Socially responsible investing and impact investing are creating a paradigm shift for many investors. Investors are wary of fossil fuels, weapons, and tobacco companies, and are incorporating solutions-based approaches that focus on the environment and social factors. The growth has shown up numerically as SRI has grown from a $2 trillion industry in 2004 to a $17 trillion industry in 2020, according to the US Forum for Sustainable and Responsible Investment. This is driven by the 85% of millennials who believe their investment decisions impact climate change and 71% of the general public who think the same. However, these investors are savvy; and while Environmental, Social, Governance (ESG) impact scores and rating systems have been popular to expand public knowledge, SRI investors are aware of the faults. According to a report by Morgan Stanley, despite positive ESG ratings, companies like Exxon Mobil, McDonald’s, Raytheon, and DuPont are turn-offs for clients. Clients are looking for more than just an impact score. They want a history of purpose investing, rather than the bare minimum greenwashing to appear in ESG funds.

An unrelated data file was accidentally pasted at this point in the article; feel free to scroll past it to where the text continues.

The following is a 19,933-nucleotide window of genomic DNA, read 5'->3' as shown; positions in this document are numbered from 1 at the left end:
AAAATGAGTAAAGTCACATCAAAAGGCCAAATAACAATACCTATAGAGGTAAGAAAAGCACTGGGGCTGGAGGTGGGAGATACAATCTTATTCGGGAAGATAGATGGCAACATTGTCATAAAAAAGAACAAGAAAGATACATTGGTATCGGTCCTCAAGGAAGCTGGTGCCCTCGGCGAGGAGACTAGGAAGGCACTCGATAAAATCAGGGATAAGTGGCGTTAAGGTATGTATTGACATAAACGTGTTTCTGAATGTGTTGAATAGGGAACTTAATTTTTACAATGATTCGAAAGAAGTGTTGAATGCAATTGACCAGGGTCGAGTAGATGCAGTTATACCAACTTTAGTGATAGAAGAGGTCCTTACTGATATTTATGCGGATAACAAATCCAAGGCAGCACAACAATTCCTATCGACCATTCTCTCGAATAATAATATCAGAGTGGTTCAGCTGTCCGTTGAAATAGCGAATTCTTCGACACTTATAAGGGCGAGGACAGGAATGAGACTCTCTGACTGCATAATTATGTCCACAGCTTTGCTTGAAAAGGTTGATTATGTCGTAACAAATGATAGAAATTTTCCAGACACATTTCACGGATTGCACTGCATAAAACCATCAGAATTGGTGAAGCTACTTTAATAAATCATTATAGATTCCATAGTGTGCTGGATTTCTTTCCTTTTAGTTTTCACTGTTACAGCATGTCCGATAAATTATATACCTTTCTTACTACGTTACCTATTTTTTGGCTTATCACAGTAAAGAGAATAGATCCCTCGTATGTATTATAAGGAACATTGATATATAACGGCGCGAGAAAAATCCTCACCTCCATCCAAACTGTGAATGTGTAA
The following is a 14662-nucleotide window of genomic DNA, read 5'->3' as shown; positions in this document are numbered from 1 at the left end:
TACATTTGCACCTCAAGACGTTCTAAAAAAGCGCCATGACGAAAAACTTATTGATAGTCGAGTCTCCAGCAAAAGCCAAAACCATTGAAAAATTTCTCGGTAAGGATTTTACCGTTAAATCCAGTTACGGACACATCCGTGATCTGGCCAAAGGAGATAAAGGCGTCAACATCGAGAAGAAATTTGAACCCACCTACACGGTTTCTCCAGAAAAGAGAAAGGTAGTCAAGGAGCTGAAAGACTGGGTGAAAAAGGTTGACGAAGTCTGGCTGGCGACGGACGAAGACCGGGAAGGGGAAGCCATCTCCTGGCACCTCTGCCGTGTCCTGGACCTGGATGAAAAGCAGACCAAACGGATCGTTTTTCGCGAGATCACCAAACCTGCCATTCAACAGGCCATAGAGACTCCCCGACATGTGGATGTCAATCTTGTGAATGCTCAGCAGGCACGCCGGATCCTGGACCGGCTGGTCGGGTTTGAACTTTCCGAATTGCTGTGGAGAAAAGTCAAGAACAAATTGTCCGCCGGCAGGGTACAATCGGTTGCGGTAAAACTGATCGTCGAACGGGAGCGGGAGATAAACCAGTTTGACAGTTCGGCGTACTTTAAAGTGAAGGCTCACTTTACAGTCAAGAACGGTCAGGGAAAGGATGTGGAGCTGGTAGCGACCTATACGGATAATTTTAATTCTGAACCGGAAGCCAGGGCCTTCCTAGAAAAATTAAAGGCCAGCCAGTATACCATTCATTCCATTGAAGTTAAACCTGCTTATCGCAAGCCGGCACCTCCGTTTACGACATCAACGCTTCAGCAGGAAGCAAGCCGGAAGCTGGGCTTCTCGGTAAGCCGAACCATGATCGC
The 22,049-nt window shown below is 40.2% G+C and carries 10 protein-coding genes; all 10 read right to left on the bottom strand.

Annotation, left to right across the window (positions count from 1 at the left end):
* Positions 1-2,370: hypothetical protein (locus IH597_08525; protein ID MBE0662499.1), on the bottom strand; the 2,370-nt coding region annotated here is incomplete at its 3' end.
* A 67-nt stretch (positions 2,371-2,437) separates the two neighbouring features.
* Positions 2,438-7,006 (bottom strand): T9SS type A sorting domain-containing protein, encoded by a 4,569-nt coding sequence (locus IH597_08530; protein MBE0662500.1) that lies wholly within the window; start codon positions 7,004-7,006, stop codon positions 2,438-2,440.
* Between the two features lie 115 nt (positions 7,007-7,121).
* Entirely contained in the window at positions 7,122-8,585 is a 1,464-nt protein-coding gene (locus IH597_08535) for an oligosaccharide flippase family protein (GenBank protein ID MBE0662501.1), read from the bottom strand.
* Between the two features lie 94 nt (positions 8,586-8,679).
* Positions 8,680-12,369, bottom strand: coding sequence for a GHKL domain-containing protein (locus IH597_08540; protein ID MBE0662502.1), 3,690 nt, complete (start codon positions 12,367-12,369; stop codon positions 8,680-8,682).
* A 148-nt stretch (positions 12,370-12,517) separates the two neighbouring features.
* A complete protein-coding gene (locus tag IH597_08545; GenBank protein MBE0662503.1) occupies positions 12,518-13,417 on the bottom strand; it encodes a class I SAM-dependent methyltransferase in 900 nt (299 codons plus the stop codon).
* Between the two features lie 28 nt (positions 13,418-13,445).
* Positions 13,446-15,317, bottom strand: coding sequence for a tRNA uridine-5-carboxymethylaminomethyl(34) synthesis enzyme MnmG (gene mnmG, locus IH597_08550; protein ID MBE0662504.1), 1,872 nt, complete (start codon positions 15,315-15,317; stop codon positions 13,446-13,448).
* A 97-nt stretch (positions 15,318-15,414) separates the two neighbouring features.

Learn more about why ESG investors are different and explore ideas for how best to approach them. 

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